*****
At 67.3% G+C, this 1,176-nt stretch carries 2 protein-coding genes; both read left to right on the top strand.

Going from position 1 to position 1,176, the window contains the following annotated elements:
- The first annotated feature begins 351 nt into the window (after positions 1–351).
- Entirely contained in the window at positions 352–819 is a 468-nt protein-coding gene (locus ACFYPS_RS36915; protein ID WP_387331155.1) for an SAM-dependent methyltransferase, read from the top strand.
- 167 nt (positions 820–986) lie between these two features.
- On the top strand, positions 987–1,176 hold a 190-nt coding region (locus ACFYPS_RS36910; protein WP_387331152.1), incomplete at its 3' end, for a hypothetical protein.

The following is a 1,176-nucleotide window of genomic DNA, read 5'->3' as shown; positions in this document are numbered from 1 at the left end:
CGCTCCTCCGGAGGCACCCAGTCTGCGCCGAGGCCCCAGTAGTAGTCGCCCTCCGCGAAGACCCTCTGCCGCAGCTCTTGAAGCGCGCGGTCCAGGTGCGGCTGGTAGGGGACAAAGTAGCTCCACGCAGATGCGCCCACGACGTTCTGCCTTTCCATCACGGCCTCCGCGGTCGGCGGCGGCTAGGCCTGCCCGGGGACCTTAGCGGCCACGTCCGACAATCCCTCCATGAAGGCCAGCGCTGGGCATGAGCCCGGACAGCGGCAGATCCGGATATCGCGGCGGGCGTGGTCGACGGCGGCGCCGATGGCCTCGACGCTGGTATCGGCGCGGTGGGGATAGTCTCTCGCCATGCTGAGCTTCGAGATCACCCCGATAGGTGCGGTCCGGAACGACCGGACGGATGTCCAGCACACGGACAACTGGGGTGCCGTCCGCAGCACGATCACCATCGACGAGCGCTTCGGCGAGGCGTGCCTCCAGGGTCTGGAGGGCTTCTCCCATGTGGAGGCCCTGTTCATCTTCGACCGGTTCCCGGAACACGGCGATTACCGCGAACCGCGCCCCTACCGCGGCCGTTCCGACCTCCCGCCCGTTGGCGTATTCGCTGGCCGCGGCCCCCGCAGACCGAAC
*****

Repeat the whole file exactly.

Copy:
At 67.3% G+C, this 1,176-nt stretch carries 2 protein-coding genes; both read left to right on the top strand.

Going from position 1 to position 1,176, the window contains the following annotated elements:
- The first annotated feature begins 351 nt into the window (after positions 1–351).
- Entirely contained in the window at positions 352–819 is a 468-nt protein-coding gene (locus ACFYPS_RS36915; protein ID WP_387331155.1) for an SAM-dependent methyltransferase, read from the top strand.
- 167 nt (positions 820–986) lie between these two features.
- On the top strand, positions 987–1,176 hold a 190-nt coding region (locus ACFYPS_RS36910; protein WP_387331152.1), incomplete at its 3' end, for a hypothetical protein.

The following is a 1,176-nucleotide window of genomic DNA, read 5'->3' as shown; positions in this document are numbered from 1 at the left end:
CGCTCCTCCGGAGGCACCCAGTCTGCGCCGAGGCCCCAGTAGTAGTCGCCCTCCGCGAAGACCCTCTGCCGCAGCTCTTGAAGCGCGCGGTCCAGGTGCGGCTGGTAGGGGACAAAGTAGCTCCACGCAGATGCGCCCACGACGTTCTGCCTTTCCATCACGGCCTCCGCGGTCGGCGGCGGCTAGGCCTGCCCGGGGACCTTAGCGGCCACGTCCGACAATCCCTCCATGAAGGCCAGCGCTGGGCATGAGCCCGGACAGCGGCAGATCCGGATATCGCGGCGGGCGTGGTCGACGGCGGCGCCGATGGCCTCGACGCTGGTATCGGCGCGGTGGGGATAGTCTCTCGCCATGCTGAGCTTCGAGATCACCCCGATAGGTGCGGTCCGGAACGACCGGACGGATGTCCAGCACACGGACAACTGGGGTGCCGTCCGCAGCACGATCACCATCGACGAGCGCTTCGGCGAGGCGTGCCTCCAGGGTCTGGAGGGCTTCTCCCATGTGGAGGCCCTGTTCATCTTCGACCGGTTCCCGGAACACGGCGATTACCGCGAACCGCGCCCCTACCGCGGCCGTTCCGACCTCCCGCCCGTTGGCGTATTCGCTGGCCGCGGCCCCCGCAGACCGAAC